Prime Minister Stephen Harper has appointed three defeated Conservative candidates to the Senate, two of whom gave up their seats in the Red Chamber at the start of the election so they could run for office.
Former candidates Larry Smith, Fabian Manning and former cabinet minister Josée Verner will be joining a caucus that already includes six other senators who were rejected by voters – four as candidates for the Conservatives, one as a Reform Party member, and one as a representative of the Canadian Alliance.
In naming the three newest senators on Wednesday, the Prime Minister said in a statement: “Our government will continue to push for a more democratic, accountable and effective Senate.”
But the announcement of the three new additions, which came immediately after the only opportunity reporters were given to question Mr. Harper had ended, was widely denounced.
“Canadians should be outraged that three individuals who were just defeated by the Canadian people in an election have now been appointed to the Senate,” Opposition Leader Jack Layton told a news conference.
“This is completely undemocratic,” said Mr. Layton. “It’s a slap in the face of the Canadian voters who just trooped out to the polls to send their own message very strongly in the last election.”
Ms. Verner, the former minister of intergovernmental affairs, lost to New Democrat Alexandrine Latendresse by nearly 1,300 votes in the Quebec riding of Louis-Saint-Laurent.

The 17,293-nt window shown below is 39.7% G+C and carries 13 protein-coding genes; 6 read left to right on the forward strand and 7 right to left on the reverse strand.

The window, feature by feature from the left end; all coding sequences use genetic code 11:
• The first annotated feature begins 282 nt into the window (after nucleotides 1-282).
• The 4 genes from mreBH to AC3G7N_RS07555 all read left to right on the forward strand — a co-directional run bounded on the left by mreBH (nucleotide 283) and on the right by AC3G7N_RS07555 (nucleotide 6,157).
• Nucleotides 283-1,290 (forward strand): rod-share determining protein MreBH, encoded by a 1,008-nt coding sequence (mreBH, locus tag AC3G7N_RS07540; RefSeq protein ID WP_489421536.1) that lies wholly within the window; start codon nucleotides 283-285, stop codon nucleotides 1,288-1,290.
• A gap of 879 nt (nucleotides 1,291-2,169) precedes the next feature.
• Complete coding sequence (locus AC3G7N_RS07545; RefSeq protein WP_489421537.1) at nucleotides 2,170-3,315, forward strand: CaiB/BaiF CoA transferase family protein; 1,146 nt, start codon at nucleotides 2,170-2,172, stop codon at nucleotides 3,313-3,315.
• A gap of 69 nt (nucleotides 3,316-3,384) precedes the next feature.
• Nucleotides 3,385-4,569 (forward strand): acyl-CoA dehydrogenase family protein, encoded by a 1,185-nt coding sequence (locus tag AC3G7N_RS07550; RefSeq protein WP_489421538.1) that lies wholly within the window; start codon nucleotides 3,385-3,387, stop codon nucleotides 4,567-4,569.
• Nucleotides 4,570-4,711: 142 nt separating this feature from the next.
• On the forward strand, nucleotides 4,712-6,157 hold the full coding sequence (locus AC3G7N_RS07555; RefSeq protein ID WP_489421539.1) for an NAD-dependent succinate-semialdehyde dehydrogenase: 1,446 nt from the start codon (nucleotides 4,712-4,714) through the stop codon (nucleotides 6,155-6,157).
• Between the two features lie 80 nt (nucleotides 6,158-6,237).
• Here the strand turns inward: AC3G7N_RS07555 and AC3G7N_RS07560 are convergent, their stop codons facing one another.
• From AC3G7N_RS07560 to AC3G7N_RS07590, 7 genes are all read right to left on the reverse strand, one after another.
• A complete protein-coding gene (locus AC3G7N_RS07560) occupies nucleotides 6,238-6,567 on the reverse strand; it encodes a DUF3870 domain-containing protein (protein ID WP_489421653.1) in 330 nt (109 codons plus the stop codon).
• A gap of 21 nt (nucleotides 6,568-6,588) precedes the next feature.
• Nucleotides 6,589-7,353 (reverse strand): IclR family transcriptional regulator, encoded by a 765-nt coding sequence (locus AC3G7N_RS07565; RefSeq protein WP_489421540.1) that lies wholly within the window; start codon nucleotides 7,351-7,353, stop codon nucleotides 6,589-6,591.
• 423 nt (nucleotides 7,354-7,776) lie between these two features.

Mr. Manning won the Newfoundland seat of Avalon for the Conservatives in 2006 but was defeated in 2008. Mr. Harper appointed him to the Senate the following year. Mr. Manning then quit in late March to make another bid for the House of Commons but lost to Liberal incumbent Scott Andrews.
Mr. Smith, a past commissioner of the Canadian Football League, was first appointed to the Senate late last year – a position that he said at the time would require him to take “a dramatic, catastrophic pay cut.”
He quit his Senate seat to run for the job of MP in the riding of Lac-Saint-Louis after being repeatedly accused of campaigning from his Senate office.
During the election, he told The Canadian Press: “The condition for accepting the position in the Senate was I had to send my letter of resignation when I started campaigning. … So I have no place there and I have no expectation of returning there.”
In the end, Mr. Smith lost to Liberal incumbent Francis Scarpaleggia and placed third behind Alain Ackad of the NDP.
When he came to office in 2006, Mr. Harper said: “I don’t plan to appoint senators; that’s not my intention.” Instead, he said, he would reform the Senate to make it an elected and accountable body. Marjory LeBreton, the Leader of the Government in the Senate, recently said the Senate would be on the government’s agenda in the not-too-distant future.
But Gerry Nicholls, a former senior officer in the National Citizens Coalition and a conservative pundit, said the decision to appoint senators who have lost in an election will not sit well with former members of the Reform Party.
“Voters have had a chance to send these people to Parliament and they rejected them,” said Mr. Nicholls. “I think it’s also a real slap in the face to Reform tradition and to those Reformers out there who wanted a reformed Senate, an elected Senate, an accountable government, who wanted more democracy in Ottawa.”
The Liberals when they were in power also made political appointments to the Senate. But Carolyn Bennett, a Liberal MP who was her party’s critic for democratic reform, called the immediate reappointment of failed electoral candidates “outrageous.”
“It makes a mockery of our whole parliamentary democracy that you could use the Senate as just a bullpen for your candidates,” said Ms. Bennett. “And if they strike out, they get to go back in the bullpen, I guess, for the next election.”